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  • Janet Gifford

What's a WIIFY? (And why you need a good one.)

I have a good friend who has been interviewing with a very cool start-up company. I'm curious by nature and since it's not a company, or even an industry, I know anything about, I thought I'd take a look at their website. See what I could learn as she seems like the perfect fit for them. (As of this writing she's down to a final interview; fingers crossed for her.)


This particular company has an extremely compelling story, products and processes to bring to market, and what I think will be a HUGE opportunity in the world of recycling & sustainability.


They have a very good website. I like it because it's simple and has great graphics.


Here's the thing though.

↪ Their prospective customers need to know, right from the get-go, why they need this company. What's in it for them, how it will help them, and why that's important. It isn't until the 4th section down that a site visitor would likely think: "Ah, this is very cool!"


↪ That's not good because people often scan the first few sentences of a website to see if it fits with what they need/want. If they scan this site, they're likely going to miss how very cool this WILL be for them.


Soon, this company will have a very smart, savvy sales staff. It will be these folks' job to articulate to prospects the company's What's In It For You (WIIFY, as in 'wiffy') message.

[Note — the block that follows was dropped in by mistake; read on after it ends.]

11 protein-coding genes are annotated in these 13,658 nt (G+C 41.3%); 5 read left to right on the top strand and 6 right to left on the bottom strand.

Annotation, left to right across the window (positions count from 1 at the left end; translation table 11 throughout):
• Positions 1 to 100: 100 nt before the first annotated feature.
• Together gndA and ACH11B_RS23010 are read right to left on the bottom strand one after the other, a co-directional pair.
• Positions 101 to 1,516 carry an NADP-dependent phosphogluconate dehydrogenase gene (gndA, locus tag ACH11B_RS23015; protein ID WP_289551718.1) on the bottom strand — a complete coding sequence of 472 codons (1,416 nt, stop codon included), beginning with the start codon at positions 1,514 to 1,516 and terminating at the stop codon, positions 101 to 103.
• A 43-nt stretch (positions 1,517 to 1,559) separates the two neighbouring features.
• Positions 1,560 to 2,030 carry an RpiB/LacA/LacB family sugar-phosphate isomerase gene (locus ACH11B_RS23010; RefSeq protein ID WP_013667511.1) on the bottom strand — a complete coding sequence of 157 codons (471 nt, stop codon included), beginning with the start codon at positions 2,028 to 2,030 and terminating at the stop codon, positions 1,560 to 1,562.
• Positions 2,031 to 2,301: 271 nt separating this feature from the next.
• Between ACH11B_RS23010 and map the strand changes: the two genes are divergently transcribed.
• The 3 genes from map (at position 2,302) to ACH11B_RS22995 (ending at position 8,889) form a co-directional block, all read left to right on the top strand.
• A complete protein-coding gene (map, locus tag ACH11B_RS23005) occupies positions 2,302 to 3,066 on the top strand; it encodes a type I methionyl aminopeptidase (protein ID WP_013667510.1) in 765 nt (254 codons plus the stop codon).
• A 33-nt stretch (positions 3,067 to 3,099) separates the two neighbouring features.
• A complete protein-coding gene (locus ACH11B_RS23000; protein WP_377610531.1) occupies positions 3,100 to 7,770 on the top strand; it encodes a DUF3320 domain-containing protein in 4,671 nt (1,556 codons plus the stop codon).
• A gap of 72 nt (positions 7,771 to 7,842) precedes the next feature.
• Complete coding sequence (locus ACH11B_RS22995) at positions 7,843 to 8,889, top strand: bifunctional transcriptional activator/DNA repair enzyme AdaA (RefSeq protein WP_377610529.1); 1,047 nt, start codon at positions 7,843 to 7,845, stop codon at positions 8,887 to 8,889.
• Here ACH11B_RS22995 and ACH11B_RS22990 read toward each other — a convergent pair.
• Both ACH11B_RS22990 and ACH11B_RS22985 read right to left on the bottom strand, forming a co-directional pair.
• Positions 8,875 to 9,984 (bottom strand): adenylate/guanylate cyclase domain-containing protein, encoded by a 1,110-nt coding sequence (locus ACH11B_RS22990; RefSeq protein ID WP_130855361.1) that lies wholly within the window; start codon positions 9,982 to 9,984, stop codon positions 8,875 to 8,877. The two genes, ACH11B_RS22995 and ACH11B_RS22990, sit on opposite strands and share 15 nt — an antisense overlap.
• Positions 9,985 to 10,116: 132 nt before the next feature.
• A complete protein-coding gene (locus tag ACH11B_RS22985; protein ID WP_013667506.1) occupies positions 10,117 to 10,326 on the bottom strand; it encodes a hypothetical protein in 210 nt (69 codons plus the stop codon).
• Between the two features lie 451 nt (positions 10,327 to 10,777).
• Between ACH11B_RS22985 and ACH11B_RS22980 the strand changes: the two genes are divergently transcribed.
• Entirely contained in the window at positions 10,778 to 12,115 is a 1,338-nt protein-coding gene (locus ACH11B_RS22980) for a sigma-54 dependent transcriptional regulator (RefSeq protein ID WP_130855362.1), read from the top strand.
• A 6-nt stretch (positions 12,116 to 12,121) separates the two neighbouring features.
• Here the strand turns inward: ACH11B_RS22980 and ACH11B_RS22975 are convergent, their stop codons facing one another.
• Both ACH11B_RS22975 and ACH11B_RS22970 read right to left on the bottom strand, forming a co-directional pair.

And here's the other thing.

↪ Most likely they'll send prospects to their website first. They'll say something like, "We'd like to schedule a meeting with you to talk about how we can help you with XYZ. In the meantime, take a look at our website."


When the prospect goes to the company site, however, they have to dig around a bit to figure out why they really do want to learn more. What's in it for them. (Does it make their tasks easier? Add to their recycling/sustainability mission? Save them time and money?)


My point (and my professional advice) is this:

Always have your WIIFY statement front and center on your website's homepage. State why the prospect will want to talk to you, what's in it for them, and why they should be intrigued enough to look forward to that first one-on-one conversation.

Example: We help X with Y, so that they can Z.

Boom. Simple and intriguing.


Bottom line: It's worth it to hire an outside consultant to take a quick look at your site from a potential client/customer's viewpoint. It may simply be that you need a bit of content rewriting on your homepage - a better WIIFY statement that is intriguing to the potential client/customer.


Want to talk? I can help you make some changes that will increase your conversion rate and help you grow your client/customer base.







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